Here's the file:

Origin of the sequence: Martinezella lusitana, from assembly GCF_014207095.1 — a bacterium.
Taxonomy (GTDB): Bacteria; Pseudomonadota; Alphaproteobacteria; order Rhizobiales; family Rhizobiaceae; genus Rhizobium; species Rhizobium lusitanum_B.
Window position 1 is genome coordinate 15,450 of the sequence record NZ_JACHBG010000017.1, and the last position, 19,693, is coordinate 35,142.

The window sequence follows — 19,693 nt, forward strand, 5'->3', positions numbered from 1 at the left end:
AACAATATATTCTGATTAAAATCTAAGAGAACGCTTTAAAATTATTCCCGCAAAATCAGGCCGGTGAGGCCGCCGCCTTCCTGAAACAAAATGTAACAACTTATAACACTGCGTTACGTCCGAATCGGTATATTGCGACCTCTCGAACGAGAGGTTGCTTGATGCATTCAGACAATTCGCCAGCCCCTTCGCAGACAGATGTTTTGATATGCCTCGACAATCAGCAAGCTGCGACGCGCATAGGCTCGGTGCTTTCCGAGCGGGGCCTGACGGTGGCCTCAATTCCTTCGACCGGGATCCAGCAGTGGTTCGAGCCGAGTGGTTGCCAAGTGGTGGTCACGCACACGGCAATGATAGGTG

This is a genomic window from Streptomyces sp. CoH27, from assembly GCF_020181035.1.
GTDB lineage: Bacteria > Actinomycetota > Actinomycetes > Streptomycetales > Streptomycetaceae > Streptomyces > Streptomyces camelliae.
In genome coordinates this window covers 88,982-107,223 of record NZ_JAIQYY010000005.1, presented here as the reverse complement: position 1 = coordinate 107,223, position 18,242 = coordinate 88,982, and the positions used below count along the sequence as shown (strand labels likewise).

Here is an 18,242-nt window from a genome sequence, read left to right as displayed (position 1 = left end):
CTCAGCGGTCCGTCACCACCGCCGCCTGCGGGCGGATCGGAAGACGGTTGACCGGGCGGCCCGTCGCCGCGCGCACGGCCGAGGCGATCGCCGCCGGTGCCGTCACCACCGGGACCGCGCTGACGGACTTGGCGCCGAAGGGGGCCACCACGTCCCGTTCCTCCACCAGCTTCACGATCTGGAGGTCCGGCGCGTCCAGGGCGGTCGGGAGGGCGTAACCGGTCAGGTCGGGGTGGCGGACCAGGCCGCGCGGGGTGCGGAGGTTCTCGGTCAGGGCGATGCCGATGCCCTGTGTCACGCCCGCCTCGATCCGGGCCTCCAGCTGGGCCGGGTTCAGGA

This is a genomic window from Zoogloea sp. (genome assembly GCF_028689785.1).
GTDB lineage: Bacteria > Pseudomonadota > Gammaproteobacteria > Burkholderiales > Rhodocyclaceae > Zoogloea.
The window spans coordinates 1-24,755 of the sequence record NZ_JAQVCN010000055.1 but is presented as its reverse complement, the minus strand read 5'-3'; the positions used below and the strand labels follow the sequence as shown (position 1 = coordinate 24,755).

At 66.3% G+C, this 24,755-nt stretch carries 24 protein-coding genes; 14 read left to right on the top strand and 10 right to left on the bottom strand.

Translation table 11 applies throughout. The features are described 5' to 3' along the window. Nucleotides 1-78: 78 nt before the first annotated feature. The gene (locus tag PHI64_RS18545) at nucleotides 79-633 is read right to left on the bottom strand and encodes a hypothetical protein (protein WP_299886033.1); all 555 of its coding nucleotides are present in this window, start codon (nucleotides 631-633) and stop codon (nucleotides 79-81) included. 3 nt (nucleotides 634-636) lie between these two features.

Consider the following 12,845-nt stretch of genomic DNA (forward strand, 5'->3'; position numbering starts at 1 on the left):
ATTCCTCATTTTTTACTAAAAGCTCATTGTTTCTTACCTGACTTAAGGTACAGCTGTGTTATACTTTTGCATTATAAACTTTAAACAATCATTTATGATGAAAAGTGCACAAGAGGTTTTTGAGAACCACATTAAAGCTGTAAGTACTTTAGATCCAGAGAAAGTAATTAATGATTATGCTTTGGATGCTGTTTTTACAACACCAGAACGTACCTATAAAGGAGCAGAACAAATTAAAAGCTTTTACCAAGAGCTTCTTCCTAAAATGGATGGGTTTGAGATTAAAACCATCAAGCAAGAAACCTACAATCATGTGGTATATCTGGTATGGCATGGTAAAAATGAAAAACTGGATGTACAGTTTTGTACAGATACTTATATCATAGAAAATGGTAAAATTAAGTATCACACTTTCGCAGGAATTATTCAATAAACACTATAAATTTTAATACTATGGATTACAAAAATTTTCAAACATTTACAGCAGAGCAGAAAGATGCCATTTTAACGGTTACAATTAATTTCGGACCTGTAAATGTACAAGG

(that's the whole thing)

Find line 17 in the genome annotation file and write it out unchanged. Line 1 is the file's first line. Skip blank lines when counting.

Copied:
ATTCCTCATTTTTTACTAAAAGCTCATTGTTTCTTACCTGACTTAAGGTACAGCTGTGTTATACTTTTGCATTATAAACTTTAAACAATCATTTATGATGAAAAGTGCACAAGAGGTTTTTGAGAACCACATTAAAGCTGTAAGTACTTTAGATCCAGAGAAAGTAATTAATGATTATGCTTTGGATGCTGTTTTTACAACACCAGAACGTACCTATAAAGGAGCAGAACAAATTAAAAGCTTTTACCAAGAGCTTCTTCCTAAAATGGATGGGTTTGAGATTAAAACCATCAAGCAAGAAACCTACAATCATGTGGTATATCTGGTATGGCATGGTAAAAATGAAAAACTGGATGTACAGTTTTGTACAGATACTTATATCATAGAAAATGGTAAAATTAAGTATCACACTTTCGCAGGAATTATTCAATAAACACTATAAATTTTAATACTATGGATTACAAAAATTTTCAAACATTTACAGCAGAGCAGAAAGATGCCATTTTAACGGTTACAATTAATTTCGGACCTGTAAATGTACAAGG